Attributes are unique characteristics that can help distinguish between different objects in an image. Examples include elevation, texture, and saturation. In ENVI you can create a georeferenced layer stack  image where each band is a separate attribute. Then you can classify the attribute image using training data.

Creating an attribute image is an example of data fusion in remote sensing. This is the process of combining data from multiple sources to produce a dataset that contains more detailed information than each of the individual sources.

Think about what attributes will best distinguish between the different classes. Spectral indices are easy to create and can help identify different features. Vegetation indices are a good addition to an attribute image if different vegetation types will be classified.

Here are some other attributes to experiment with:

  • Texture measures (occurrence and co-occurrence)
  • Synthetic aperture rader (SAR) data
  • Color transforms (hue, saturation, intensity, lightness)

Including elevation data with your source imagery helps to identify features with noticeable height such as buildings and trees. If point clouds are available for the study area, you can use ENVI LiDAR to create digital surface model (DSM) and digital elevation model (DEM) images. Use Band Math to subtract the DEM from the DSM to create a height image, where pixels represent absolute heights in meters. In the following example, the brightest pixels represent trees. You can also see building outlines.

Example height image at 1-meter spatial resolution

Locating coincident point cloud data for your study area (preferably around the same date) can be a challenge. Luckily I found the perfect set of coincident data for a classification experiment.

Example

The National Ecological Observatory Network (NEON) provides field measurements and airborne remote sensing datasets for terrestrial and aquatic study sites throughout the world. Their Airborne Observation Platform (AOP) carries an imaging spectrometer with 428 narrow spectral bands extending from 380 to 2510 nanometers with a spectral sampling of 5 nanometers. Also onboard is a full-waveform LiDAR sensor and a high-resolution red/green/blue (RGB) camera. For a given observation site, the hyperspectral data, LiDAR data, and high-resolution orthophotography are available for the same sampling period.

I acquired a sample of NEON data near Grand Junction, Colorado from July 2013. My goal was to create an urban land-use classification map using an attribute image and training data. For experimentation and to reduce processing time, I only extracted the RGB and near-infrared bands from the hyperspectral dataset and created a multispectral image with these bands. I used ENVI LiDAR to extract a DEM and DSM from the point clouds. Then I created a height image whose pixels lined up exactly with the multispectral image.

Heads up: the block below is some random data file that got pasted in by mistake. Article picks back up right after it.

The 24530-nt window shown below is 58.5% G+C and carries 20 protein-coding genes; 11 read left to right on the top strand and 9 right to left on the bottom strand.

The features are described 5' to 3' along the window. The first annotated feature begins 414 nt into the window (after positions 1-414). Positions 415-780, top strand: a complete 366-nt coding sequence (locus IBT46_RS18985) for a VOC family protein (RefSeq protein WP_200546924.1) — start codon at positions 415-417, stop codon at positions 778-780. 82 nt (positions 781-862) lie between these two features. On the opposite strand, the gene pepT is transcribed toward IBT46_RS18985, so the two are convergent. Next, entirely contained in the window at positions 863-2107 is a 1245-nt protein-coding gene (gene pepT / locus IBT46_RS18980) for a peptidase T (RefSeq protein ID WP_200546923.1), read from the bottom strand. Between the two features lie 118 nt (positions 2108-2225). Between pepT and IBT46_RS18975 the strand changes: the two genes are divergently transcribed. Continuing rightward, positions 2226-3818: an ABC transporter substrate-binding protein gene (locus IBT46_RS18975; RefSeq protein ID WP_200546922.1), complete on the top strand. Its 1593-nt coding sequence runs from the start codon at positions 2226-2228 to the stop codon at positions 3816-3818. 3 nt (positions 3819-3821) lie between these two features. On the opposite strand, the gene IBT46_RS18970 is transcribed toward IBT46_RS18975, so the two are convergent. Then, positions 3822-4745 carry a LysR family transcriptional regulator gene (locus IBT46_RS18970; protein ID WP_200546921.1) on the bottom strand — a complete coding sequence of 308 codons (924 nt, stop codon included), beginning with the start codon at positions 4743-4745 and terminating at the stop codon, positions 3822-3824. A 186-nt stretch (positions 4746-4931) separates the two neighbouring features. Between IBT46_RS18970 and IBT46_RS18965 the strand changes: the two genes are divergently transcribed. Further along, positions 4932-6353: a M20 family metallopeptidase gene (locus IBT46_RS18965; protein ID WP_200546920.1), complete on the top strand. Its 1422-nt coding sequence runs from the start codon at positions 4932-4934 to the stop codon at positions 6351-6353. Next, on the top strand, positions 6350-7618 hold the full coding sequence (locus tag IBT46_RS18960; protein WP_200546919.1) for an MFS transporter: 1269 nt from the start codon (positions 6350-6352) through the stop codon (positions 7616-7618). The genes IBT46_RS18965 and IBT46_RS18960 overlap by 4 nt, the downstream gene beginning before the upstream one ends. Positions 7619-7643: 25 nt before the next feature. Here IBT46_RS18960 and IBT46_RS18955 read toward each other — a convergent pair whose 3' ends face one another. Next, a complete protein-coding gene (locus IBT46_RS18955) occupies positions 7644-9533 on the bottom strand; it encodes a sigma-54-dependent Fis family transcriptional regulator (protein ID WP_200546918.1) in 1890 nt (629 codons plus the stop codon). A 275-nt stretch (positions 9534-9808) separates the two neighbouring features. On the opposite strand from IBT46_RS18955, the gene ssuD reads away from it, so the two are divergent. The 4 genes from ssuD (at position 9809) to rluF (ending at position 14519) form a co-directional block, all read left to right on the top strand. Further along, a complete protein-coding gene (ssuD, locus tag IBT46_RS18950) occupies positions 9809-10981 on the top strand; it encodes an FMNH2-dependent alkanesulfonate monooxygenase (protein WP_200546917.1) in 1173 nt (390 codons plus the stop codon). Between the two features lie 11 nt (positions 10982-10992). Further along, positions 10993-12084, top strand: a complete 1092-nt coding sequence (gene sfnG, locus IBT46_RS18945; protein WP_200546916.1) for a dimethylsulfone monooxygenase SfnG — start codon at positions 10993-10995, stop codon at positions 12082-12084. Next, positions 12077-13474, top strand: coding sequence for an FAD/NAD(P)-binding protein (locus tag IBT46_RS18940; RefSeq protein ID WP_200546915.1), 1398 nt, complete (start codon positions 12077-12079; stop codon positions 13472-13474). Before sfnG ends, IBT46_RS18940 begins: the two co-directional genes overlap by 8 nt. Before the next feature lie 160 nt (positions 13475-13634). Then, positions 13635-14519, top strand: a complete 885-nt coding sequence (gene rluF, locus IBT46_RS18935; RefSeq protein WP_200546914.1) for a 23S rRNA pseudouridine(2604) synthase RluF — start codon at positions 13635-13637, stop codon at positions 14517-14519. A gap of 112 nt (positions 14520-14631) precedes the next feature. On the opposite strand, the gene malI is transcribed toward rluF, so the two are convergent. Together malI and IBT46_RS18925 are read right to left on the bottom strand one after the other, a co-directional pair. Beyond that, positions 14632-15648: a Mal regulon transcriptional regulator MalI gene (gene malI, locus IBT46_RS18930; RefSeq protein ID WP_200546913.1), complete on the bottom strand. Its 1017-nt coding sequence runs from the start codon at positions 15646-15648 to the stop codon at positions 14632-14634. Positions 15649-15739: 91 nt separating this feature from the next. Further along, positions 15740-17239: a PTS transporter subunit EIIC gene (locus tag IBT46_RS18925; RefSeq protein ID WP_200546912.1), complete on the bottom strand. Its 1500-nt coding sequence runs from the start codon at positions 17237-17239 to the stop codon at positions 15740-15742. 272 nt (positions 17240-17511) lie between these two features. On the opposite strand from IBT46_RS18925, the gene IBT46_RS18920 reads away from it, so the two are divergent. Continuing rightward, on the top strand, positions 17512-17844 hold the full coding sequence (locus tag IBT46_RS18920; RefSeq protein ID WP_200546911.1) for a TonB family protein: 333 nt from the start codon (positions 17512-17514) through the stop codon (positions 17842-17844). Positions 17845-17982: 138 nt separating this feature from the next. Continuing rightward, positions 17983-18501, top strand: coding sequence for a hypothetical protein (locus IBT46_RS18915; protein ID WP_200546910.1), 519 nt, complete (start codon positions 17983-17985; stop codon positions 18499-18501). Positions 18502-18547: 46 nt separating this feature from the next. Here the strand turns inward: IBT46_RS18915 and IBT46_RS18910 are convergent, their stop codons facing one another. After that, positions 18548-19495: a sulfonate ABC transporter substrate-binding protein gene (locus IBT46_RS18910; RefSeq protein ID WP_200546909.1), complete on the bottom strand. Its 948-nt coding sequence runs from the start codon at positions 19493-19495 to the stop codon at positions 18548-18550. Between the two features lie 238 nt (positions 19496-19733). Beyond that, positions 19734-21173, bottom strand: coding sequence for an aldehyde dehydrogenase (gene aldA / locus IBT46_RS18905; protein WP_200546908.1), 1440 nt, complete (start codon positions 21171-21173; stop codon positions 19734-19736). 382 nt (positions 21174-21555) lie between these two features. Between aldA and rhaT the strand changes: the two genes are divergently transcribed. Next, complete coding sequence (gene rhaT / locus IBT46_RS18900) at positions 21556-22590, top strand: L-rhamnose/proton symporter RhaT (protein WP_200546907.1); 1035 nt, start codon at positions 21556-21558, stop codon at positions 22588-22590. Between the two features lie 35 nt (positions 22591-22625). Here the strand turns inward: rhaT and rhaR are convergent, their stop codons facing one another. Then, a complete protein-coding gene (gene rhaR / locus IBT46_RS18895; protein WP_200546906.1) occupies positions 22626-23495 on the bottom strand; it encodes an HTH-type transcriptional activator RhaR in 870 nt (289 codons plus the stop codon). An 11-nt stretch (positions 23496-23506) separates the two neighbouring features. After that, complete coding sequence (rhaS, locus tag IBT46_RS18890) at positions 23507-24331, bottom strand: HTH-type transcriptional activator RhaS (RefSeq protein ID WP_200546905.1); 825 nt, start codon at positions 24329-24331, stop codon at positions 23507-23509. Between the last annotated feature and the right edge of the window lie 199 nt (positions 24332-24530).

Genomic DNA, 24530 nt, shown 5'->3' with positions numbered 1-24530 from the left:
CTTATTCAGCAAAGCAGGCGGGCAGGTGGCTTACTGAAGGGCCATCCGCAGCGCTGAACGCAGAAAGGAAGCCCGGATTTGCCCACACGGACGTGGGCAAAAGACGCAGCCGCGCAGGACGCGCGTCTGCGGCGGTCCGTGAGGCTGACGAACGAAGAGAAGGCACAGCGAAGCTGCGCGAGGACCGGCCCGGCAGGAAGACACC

I created an Enhanced Vegetation Index (EVI) image using the Spectral Indices tool. Finally, I combined the RGB/NIR images, the relative height image, and the EVI image into a single attribute image using the Layer Stacking tool.

Next, I used the Region of Interest (ROI) tool to collect samples of pixels from the multispectral image that I knew represented five dominant classes in the scene: Water, Asphalt, Concrete, Grass, and Trees. I used a NEON orthophoto to help verify the different land-cover types.

I ran seven different supervised classifiers with the multispectral image, then again with the attribute image. Here are some examples of Maximum Likelihood classifier results:

Maximum Likelihood classification result from the NEON multispectral image

Notice how the classifier assigned some Building pixels to Asphalt throughout the image. 

Here is an improved result using the attribute image. Those pixels are correctly classified as Building now.

Maximum Likelihood classification result using the attribute image

A confusion matrix and accuracy metrics can help verify the accuracy of the classification.

Confusion matrix calculated from the attribute image classification

The following table shows how the Overall Accuracy value is higher with the attribute image when using different supervised classifiers:

  Multispectral image  Attribute Image 
 Mahalanobis Distance  72.5  83.8
 Minimum Distance  57.69  95.22
 Maximum Likelihood  91.3  98.91
 Parallelepiped  57.18  95.8
 Spectral Angle Mapper  54.97  61.79
 Spectral Information Divergence  62.1  66.93
 Support Vector Machine  85.03  99.16

The accuracy of a supervised classification depends on the quality of your training data as well as a good selection of attributes. In some cases, too many attributes added to a multispectral image can make the classification result worse, so you should experiment with what works best for your study area. Also, some classifiers work better than others when considering different spatial and spectral attributes. Finally, you may need to normalize the different data layers in the attribute image if their pixel values have a wide variation.